Learning the Limits of Behaviors
The Limits of Behaviors; Building Responsibility
Lesson Objectives: Students will learn that there are limits to what is considered acceptable behavior and that harmful or hateful attitudes and/or actions are not acceptable in any culture. Students will learn that every individual is responsible for limiting his or her own behavior. Students will learn the meaning of the word discrimination. (See below.)
Curriculum Areas: Social studies, life skills, language arts
Time Required: 40 minutes
Materials Needed: Copies of Lesson 9 Reproducible (PDF); board and markers
Key Concept: There are limits to tolerance of behaviors, and understanding these limits makes for a safe and free world. Even though we strive for mutual acceptance and respect among cultures, hateful attitudes, hateful behaviors, and harmful actions are not acceptable in a civil society. Everyone has the opportunity and responsibility to make choices that prevent intolerable behaviors, such as bigotry, prejudice, violence, etc.
Lesson Background: This lesson bridges prior learning about stereotyping and prejudice (unjust attitudes) to an understanding of the word discrimination (an unjust action, process, or system). This lesson will focus on the key concept that discrimination is often rooted in prior attitudes and develops from that foundation.
What You Will Do:
- Draw the diagram on the upper right on the board. Explain that the diagram represents the progression from stereotyping through prejudice (review definitions with students) to discrimination (actions designed to exclude others unjustly). Stereotyping can be the foundation of, and lead to, discriminatory acts or systems.
- Now write the following three statements from the bottom to top stair, and have volunteers read them aloud. Bottom: Blue-skinned tree-warts are untrustworthy. Middle: I don’t trust any blue-skinned tree-warts. Top: No blue-skinned tree-warts may own a business or have a credit card.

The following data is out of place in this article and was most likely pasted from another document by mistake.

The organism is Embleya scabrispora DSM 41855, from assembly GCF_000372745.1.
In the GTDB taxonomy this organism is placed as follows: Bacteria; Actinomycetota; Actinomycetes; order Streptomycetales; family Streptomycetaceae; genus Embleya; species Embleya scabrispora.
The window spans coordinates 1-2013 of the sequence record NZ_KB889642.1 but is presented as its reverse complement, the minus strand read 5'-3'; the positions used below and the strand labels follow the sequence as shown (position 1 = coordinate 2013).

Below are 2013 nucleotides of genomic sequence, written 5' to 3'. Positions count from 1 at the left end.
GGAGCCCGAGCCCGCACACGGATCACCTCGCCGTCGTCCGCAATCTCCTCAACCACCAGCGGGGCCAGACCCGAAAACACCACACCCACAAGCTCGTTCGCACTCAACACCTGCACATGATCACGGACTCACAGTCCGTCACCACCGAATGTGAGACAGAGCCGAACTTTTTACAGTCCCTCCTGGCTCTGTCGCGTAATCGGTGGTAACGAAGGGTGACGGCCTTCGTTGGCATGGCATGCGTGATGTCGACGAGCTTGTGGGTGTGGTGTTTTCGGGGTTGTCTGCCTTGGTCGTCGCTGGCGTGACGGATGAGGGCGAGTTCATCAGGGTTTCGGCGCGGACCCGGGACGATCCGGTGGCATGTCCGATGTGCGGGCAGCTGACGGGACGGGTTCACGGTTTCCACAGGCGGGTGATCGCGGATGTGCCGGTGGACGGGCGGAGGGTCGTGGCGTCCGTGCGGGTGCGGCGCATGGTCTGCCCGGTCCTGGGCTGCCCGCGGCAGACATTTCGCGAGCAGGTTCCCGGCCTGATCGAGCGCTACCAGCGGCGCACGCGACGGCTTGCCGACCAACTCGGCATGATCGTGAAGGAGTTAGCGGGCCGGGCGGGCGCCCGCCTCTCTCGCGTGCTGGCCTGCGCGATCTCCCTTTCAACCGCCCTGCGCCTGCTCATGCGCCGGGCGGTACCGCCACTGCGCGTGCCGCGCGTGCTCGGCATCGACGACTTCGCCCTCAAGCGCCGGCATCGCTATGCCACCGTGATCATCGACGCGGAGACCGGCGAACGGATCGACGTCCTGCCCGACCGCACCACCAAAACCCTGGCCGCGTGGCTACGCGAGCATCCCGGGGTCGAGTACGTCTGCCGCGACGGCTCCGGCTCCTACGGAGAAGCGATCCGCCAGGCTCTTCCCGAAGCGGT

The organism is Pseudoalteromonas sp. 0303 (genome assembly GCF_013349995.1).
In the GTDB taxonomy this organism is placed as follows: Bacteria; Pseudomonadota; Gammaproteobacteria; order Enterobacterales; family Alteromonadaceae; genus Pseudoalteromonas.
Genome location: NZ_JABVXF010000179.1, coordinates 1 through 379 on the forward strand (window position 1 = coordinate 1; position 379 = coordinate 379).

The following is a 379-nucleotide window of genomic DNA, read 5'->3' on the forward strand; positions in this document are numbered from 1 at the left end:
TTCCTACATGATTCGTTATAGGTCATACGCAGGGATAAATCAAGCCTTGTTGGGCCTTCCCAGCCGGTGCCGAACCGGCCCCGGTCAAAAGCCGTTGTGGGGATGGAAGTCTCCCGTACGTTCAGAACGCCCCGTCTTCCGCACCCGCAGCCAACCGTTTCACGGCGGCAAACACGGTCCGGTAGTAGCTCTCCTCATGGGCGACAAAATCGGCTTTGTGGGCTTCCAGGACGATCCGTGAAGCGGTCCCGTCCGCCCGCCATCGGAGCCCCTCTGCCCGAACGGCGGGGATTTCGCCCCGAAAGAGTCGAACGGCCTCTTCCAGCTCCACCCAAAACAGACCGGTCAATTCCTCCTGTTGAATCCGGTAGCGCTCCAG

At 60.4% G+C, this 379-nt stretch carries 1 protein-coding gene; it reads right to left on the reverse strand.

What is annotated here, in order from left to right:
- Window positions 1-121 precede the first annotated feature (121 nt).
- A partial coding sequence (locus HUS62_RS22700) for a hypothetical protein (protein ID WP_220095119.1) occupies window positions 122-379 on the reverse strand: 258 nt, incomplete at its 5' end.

- Explain that each statement respectively expresses a stereotype, a prejudice, or an act of discrimination. Can students see any difference between the statements? (This may be difficult for students.) Discuss students’ answers. Students should understand that statement 1 expresses a stereotype because it is a generalization about blue-skinned tree-warts. Statement 2 is a statement of prejudice, a personal negative reaction based on the stereotype. Statement 3 describes discrimination—in this case it is an action taken to keep blue-skinned tree-warts from taking part in business and commerce.
- Distribute Lesson 9 Reproducible, “A Grave Injustice.” Have students read the information and answer the questions that follow. Then use the answers to stimulate discussion.
Make sure students understand that while there is a progression from stereotype and prejudice (attitudes) to discrimination (action), the final step is not inevitable. At any point along the way people can say, “This is wrong.”
- Was the internment of 110,000 Japanese Americans inevitable? At what point do you think it could have been stopped? What could an individual have done?
- Since the events of 9/11, and with fears of terrorism, there has been a backlash against Arab Americans in some communities. What could you do to stand up against stereotyping, prejudice, and discrimination against Arab Americans today?
Create a “This Is Discrimination” bulletin board using examples from newspapers, magazines, and online sources about situations in which stereotyping and prejudice escalate to discrimination. Have students respond to items of particular interest by writing journal entries, Letters to the Editor, or letters to appropriate authorities (e.g., their elected representatives).